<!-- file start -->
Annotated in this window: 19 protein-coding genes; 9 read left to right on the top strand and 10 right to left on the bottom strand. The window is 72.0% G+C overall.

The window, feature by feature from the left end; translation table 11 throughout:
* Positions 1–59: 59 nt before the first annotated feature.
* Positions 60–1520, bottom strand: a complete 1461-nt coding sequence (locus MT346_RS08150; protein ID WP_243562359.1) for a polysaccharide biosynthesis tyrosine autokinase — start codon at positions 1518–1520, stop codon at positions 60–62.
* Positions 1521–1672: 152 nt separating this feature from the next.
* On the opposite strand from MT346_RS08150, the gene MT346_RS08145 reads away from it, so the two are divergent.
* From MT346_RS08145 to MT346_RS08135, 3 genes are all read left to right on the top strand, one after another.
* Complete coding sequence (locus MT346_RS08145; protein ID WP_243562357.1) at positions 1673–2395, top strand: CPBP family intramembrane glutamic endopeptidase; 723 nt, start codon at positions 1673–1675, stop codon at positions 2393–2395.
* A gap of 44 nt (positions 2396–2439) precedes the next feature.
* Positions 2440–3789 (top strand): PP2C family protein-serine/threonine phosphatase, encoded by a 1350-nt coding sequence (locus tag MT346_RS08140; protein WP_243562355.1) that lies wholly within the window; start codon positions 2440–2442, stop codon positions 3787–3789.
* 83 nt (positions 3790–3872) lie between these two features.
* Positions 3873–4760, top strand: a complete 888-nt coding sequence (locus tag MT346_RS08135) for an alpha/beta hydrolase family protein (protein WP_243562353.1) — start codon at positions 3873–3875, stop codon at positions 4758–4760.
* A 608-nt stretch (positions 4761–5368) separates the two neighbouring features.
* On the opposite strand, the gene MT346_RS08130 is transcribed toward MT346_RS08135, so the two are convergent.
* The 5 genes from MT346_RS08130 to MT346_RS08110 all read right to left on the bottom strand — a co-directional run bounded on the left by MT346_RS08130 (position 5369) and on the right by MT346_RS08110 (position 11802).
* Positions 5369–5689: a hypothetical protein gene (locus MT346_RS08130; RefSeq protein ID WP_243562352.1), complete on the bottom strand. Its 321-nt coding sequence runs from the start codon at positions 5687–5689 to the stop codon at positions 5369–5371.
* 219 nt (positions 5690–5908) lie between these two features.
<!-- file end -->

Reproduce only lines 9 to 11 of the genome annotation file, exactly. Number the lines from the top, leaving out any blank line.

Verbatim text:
* A gap of 44 nt (positions 2396–2439) precedes the next feature.
* Positions 2440–3789 (top strand): PP2C family protein-serine/threonine phosphatase, encoded by a 1350-nt coding sequence (locus tag MT346_RS08140; protein WP_243562355.1) that lies wholly within the window; start codon positions 2440–2442, stop codon positions 3787–3789.
* 83 nt (positions 3790–3872) lie between these two features.